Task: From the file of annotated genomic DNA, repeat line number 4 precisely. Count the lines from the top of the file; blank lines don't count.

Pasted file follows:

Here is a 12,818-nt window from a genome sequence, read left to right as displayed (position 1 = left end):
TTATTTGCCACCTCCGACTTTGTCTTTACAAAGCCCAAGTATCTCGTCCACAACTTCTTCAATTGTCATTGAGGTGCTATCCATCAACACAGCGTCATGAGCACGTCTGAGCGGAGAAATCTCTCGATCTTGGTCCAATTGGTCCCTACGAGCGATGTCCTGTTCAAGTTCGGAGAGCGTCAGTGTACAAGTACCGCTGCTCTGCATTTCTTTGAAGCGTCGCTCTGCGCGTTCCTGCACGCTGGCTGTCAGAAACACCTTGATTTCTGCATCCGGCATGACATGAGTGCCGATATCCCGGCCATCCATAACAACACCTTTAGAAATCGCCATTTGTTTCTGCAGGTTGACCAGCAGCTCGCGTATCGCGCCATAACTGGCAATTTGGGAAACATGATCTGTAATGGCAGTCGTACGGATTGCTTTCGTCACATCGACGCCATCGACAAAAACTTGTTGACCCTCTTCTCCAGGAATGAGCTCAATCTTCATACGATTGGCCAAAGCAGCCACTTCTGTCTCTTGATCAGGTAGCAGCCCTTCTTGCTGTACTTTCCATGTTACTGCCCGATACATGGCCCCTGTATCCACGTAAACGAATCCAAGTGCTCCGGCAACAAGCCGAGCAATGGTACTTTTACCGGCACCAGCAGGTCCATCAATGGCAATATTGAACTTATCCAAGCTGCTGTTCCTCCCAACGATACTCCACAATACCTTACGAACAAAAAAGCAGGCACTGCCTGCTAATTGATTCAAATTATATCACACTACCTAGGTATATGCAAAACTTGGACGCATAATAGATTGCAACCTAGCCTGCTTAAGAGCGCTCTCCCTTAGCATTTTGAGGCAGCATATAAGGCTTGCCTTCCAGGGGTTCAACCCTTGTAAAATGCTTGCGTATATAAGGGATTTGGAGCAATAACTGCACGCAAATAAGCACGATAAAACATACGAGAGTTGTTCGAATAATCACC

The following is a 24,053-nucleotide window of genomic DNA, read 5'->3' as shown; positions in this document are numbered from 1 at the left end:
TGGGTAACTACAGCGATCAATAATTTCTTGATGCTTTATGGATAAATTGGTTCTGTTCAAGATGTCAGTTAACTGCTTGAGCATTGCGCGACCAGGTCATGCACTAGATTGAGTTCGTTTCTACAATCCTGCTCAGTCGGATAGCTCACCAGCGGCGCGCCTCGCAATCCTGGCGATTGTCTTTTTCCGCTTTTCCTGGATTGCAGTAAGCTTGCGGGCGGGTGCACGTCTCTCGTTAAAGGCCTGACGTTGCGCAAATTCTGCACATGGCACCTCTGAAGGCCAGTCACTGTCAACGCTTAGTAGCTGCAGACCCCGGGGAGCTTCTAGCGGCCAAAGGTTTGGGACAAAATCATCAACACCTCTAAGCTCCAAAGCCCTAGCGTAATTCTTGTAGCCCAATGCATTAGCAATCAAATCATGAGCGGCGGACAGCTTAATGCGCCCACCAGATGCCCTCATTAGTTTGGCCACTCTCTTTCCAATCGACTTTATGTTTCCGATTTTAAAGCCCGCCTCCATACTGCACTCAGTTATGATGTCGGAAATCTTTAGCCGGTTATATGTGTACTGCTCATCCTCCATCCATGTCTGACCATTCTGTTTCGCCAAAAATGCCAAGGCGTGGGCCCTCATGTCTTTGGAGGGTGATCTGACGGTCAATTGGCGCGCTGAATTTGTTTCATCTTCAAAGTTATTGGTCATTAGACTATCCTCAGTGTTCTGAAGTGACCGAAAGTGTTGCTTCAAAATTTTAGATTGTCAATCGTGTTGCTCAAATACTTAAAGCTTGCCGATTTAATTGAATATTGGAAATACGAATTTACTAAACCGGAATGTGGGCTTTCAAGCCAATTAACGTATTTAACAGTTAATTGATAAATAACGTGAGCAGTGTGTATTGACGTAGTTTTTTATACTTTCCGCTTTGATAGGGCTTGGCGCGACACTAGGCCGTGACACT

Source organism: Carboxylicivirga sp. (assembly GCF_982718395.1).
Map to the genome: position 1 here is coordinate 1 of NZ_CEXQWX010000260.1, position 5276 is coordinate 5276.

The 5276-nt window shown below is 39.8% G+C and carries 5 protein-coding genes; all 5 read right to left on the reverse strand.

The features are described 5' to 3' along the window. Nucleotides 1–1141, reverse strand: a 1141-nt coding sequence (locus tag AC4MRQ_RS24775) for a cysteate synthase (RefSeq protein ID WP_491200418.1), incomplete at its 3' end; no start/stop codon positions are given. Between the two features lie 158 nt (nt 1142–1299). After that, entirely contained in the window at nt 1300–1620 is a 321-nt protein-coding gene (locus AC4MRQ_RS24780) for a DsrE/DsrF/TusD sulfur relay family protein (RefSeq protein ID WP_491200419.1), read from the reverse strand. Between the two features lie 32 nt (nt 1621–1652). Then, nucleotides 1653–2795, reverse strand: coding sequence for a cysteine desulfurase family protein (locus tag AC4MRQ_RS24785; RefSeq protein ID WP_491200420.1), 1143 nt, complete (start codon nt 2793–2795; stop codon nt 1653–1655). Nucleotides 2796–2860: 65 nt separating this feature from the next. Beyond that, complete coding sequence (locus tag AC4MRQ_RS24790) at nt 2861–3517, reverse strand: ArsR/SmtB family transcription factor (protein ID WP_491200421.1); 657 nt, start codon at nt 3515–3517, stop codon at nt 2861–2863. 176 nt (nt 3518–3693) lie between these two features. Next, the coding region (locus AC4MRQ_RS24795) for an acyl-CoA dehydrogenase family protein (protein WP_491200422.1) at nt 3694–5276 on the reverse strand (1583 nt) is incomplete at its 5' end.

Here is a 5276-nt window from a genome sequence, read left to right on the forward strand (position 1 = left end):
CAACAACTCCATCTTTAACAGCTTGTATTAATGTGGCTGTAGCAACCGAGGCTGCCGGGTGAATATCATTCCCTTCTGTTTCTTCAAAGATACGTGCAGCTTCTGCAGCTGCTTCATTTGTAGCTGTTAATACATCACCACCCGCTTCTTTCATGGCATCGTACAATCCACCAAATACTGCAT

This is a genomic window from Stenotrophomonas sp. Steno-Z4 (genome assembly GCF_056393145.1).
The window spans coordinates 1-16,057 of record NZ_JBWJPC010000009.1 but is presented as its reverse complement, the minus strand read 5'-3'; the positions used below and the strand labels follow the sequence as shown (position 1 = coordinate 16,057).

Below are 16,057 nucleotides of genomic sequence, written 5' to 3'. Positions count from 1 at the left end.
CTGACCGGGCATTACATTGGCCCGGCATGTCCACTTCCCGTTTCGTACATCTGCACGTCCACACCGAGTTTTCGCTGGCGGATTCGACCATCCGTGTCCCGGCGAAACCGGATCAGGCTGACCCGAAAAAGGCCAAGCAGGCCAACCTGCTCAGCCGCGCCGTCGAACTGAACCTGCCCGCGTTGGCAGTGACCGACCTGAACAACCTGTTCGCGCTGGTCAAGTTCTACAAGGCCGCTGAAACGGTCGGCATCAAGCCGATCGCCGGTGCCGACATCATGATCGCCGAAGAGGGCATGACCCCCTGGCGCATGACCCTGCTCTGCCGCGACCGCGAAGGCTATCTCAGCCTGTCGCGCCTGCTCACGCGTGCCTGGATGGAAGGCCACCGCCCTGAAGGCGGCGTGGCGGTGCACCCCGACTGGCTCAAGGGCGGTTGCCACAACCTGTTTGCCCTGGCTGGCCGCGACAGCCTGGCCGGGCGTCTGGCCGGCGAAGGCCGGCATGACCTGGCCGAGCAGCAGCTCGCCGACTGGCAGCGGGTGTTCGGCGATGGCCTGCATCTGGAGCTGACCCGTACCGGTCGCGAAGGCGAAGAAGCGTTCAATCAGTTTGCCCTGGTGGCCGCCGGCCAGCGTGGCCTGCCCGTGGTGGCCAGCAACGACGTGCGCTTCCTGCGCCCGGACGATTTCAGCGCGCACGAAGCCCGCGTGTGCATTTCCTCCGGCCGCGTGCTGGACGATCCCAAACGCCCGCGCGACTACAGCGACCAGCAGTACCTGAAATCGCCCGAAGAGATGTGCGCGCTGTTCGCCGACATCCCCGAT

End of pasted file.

TGGGTAACTACAGCGATCAATAATTTCTTGATGCTTTATGGATAAATTGGTTCTGTTCAAGATGTCAGTTAACTGCTTGAGCATTGCGCGACCAGGTCATGCACTAGATTGAGTTCGTTTCTACAATCCTGCTCAGTCGGATAGCTCACCAGCGGCGCGCCTCGCAATCCTGGCGATTGTCTTTTTCCGCTTTTCCTGGATTGCAGTAAGCTTGCGGGCGGGTGCACGTCTCTCGTTAAAGGCCTGACGTTGCGCAAATTCTGCACATGGCACCTCTGAAGGCCAGTCACTGTCAACGCTTAGTAGCTGCAGACCCCGGGGAGCTTCTAGCGGCCAAAGGTTTGGGACAAAATCATCAACACCTCTAAGCTCCAAAGCCCTAGCGTAATTCTTGTAGCCCAATGCATTAGCAATCAAATCATGAGCGGCGGACAGCTTAATGCGCCCACCAGATGCCCTCATTAGTTTGGCCACTCTCTTTCCAATCGACTTTATGTTTCCGATTTTAAAGCCCGCCTCCATACTGCACTCAGTTATGATGTCGGAAATCTTTAGCCGGTTATATGTGTACTGCTCATCCTCCATCCATGTCTGACCATTCTGTTTCGCCAAAAATGCCAAGGCGTGGGCCCTCATGTCTTTGGAGGGTGATCTGACGGTCAATTGGCGCGCTGAATTTGTTTCATCTTCAAAGTTATTGGTCATTAGACTATCCTCAGTGTTCTGAAGTGACCGAAAGTGTTGCTTCAAAATTTTAGATTGTCAATCGTGTTGCTCAAATACTTAAAGCTTGCCGATTTAATTGAATATTGGAAATACGAATTTACTAAACCGGAATGTGGGCTTTCAAGCCAATTAACGTATTTAACAGTTAATTGATAAATAACGTGAGCAGTGTGTATTGACGTAGTTTTTTATACTTTCCGCTTTGATAGGGCTTGGCGCGACACTAGGCCGTGACACT